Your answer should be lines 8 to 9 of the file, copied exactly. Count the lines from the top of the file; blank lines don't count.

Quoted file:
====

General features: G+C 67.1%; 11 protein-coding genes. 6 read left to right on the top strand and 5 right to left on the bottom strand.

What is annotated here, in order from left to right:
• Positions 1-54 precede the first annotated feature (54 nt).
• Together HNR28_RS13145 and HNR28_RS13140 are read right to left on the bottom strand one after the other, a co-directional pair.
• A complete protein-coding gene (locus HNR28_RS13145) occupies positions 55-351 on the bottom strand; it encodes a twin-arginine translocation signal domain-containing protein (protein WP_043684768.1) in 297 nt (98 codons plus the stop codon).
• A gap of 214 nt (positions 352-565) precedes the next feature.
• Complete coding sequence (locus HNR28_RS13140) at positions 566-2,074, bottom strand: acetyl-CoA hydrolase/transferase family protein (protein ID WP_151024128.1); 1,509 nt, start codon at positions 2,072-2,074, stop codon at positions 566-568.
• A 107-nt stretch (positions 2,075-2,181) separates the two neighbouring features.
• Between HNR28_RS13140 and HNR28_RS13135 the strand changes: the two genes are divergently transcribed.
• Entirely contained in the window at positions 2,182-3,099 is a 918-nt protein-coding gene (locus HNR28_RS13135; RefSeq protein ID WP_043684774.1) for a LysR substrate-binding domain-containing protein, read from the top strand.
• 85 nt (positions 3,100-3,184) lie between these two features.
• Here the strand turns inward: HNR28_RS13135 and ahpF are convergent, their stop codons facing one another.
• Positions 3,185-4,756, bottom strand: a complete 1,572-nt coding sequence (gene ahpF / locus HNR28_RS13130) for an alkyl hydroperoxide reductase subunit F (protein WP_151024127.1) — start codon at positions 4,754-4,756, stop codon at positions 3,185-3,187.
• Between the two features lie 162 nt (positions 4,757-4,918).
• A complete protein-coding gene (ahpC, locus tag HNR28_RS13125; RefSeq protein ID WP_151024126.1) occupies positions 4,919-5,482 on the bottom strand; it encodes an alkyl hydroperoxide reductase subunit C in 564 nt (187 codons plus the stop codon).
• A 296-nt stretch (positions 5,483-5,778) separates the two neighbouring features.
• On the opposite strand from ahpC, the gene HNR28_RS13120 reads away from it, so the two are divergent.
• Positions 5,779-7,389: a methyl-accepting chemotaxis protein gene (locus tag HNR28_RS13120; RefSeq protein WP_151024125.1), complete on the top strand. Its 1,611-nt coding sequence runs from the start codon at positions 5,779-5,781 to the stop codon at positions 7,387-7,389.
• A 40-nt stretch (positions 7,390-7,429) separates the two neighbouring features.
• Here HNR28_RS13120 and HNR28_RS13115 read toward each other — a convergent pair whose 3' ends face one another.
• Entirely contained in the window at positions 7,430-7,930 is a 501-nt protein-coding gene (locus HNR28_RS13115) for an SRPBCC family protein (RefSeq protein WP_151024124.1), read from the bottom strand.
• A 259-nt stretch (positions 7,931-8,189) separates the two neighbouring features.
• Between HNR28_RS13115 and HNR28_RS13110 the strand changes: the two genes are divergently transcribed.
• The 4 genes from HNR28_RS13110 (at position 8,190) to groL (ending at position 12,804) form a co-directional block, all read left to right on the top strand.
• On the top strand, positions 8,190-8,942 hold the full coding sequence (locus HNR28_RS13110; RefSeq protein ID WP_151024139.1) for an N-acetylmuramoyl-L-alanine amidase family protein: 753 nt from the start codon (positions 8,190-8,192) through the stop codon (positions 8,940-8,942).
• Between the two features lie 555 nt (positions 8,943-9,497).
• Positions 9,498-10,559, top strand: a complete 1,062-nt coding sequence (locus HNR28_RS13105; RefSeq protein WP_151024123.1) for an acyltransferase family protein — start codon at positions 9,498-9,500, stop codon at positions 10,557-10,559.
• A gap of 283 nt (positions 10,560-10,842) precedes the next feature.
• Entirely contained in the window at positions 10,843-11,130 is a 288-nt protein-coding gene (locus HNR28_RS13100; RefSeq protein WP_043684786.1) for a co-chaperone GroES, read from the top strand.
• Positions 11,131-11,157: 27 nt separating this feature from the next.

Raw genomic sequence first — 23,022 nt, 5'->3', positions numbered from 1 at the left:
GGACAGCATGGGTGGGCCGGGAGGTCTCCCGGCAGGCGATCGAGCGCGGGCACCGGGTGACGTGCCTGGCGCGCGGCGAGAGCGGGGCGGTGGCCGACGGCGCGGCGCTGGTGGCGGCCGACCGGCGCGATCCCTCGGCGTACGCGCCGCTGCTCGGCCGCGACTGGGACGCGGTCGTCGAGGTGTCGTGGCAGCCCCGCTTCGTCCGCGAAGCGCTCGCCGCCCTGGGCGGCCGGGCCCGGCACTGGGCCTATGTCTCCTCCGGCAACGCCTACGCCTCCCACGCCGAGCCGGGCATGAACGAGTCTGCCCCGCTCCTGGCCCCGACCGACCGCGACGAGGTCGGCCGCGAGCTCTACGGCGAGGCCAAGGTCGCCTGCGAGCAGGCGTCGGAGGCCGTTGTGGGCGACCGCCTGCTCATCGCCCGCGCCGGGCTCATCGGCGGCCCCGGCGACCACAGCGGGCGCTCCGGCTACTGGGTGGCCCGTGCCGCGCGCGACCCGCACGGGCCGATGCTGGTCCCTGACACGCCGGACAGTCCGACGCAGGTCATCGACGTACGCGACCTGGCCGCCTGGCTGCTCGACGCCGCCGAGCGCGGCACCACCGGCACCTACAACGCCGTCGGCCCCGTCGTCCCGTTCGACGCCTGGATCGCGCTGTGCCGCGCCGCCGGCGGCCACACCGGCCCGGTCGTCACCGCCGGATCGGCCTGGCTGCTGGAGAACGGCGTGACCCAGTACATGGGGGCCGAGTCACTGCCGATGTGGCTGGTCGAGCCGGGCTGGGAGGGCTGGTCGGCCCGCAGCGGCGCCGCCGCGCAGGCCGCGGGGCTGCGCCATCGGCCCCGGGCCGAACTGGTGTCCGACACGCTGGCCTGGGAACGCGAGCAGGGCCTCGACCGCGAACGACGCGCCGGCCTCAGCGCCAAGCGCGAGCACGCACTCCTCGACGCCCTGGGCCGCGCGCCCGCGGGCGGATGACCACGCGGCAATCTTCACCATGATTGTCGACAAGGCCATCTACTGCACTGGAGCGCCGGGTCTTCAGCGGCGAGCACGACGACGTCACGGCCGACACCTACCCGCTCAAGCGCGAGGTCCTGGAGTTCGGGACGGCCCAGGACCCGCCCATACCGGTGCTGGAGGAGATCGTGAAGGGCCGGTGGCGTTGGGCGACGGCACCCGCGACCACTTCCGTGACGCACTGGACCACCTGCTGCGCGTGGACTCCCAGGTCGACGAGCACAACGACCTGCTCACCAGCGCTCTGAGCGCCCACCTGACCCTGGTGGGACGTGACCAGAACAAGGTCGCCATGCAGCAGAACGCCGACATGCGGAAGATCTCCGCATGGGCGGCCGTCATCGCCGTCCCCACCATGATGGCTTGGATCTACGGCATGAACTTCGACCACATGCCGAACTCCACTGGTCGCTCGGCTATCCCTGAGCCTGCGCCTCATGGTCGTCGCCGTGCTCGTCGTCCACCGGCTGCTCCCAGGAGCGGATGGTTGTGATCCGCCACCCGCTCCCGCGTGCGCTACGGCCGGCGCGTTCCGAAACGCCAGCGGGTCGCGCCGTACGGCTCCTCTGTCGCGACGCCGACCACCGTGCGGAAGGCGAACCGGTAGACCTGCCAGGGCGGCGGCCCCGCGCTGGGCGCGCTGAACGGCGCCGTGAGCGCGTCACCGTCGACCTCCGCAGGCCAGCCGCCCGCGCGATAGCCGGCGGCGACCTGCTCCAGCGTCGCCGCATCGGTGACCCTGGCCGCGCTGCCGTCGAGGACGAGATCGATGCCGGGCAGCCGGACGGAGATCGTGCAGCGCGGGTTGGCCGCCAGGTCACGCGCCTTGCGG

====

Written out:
• A 107-nt stretch (positions 2,075-2,181) separates the two neighbouring features.
• Between HNR28_RS13140 and HNR28_RS13135 the strand changes: the two genes are divergently transcribed.